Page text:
Page 2927 - Week 08 - Wednesday, 6 August 2008
A student’s overall wellbeing is critical to their success and achievement of successful academic outcomes. A key government initiative in recent times is the $14.6 million investment in providing 16 additional pastoral care coordinators/teachers in our high schools, one for every public high school. These pastoral care coordinators commenced at the start of the 2008 school year and are providing a range of pastoral care and student welfare initiatives for ACT public high school students and their families. The pastoral care coordinators are coordinating whole school student pastoral care programs that take a personalised approach to supporting student wellbeing. They also have a role in supporting staff to promote and increase student attendance and engagement with learning and, ultimately, their connection to school.
The government has also allocated over $3.4 million over four years to the moving forward initiative, which has delivered an additional eight teachers as career advisers, one for each college. This will ensure that students have the very best advice and support in making decisions about their post-school education or work pathways.
The ACT government has also been a national leader in advancing physical activity levels of school-age children. Three specialist physical education teachers have been appointed over the next three years to strengthen the capacity of public primary school teachers to deliver quality physical education experiences for their students. The ACT government provided $1.2 million in the second appropriation bill to support this commitment. This year we instigated the physical activity challenge for the first time and set up the Children’s Physical Activity Foundation. This has proved a very highly popular strategy for engaging students in physical activity, and more than 85 schools and 12,500 school students are involved.
The 21st century teaching and learning environment, though, must keep pace with the context of our rapidly changing technological environment. To ensure that we maintain our position as the leading jurisdiction in the provision of information and communication technology services for schools, the ACT is leading the way in providing schools with widespread access to fast, efficient and up-to-date ICT environments.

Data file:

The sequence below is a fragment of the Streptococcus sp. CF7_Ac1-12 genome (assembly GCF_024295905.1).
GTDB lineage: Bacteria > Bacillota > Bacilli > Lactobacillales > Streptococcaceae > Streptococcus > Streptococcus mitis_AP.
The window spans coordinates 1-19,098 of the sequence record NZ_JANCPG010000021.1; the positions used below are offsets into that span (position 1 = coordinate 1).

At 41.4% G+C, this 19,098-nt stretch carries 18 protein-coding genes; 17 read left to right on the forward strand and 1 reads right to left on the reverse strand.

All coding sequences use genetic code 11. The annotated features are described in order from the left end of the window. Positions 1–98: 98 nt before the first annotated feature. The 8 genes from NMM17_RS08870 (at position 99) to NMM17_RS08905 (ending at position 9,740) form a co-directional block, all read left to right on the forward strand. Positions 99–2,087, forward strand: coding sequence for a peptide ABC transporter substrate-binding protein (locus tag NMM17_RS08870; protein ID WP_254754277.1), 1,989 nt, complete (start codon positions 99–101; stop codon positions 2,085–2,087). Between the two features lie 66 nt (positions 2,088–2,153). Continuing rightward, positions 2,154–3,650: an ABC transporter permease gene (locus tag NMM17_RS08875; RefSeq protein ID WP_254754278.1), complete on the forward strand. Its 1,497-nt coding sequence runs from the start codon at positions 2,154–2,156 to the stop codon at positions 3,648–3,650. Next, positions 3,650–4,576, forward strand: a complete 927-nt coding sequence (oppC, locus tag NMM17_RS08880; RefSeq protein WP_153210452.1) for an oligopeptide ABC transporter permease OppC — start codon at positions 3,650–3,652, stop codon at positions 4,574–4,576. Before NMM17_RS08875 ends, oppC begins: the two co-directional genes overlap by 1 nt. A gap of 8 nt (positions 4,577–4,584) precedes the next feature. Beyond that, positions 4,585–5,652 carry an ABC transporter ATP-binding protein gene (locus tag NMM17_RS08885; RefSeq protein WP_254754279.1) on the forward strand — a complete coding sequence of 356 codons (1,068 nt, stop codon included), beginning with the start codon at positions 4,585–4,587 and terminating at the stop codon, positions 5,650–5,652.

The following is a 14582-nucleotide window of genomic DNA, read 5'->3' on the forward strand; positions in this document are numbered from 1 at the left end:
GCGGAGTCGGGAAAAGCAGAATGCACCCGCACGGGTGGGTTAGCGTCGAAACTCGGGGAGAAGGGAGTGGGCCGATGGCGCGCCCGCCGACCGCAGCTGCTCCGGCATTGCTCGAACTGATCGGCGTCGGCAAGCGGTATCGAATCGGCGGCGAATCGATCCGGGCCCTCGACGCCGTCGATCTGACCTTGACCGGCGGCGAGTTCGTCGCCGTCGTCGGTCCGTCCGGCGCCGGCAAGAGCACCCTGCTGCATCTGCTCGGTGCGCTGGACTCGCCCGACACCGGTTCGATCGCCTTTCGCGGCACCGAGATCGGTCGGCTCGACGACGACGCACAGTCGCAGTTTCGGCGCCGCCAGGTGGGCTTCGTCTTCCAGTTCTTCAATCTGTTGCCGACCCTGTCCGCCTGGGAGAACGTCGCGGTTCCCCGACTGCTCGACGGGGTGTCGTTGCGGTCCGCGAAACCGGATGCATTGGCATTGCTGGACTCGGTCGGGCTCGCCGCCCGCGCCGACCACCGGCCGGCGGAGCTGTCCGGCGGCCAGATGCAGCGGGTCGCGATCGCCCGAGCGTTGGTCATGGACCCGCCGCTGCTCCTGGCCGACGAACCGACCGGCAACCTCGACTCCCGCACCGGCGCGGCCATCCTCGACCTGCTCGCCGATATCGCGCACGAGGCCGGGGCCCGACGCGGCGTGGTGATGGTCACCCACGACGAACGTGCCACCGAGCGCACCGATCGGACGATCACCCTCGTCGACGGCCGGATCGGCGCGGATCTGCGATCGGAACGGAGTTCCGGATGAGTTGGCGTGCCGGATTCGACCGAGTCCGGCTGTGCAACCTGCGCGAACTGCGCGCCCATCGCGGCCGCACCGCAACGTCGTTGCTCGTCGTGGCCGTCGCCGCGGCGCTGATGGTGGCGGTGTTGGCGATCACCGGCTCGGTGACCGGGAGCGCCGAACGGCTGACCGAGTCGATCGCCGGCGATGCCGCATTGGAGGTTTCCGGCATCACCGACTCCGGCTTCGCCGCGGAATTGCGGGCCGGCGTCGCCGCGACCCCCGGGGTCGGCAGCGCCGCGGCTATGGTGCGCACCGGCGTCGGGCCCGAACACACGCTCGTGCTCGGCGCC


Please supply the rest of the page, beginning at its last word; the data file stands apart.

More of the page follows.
In 2006, the ACT government committed $20 million over four years to the smart schools—smart students initiative. We supplemented that announcement in this year’s budget with a further $7.7 million, taking the total investment in ICT in schools as part of this initiative to $27.7 million. I am pleased to advise that this initiative is already well on the way to improving the capacity of teachers and students in public schools to access high speed connectivity across their schools, across the territory, across Australia and across the world. This includes ensuring that colleges and secondary schools will be connected using fibre optic cable and that primary schools are upgraded using a combination of fibre-fixed cabling or wireless connectivity. This project is putting ACT public schools at the leading edge of bandwidth provision, both nationally and internationally. These improvements aim to enhance student learning and deliver to students the necessary knowledge and skills to thrive in an information-rich world.
The Stanhope government understands that improving the educational outcomes for ACT students is a more complex task than simply reducing class sizes in the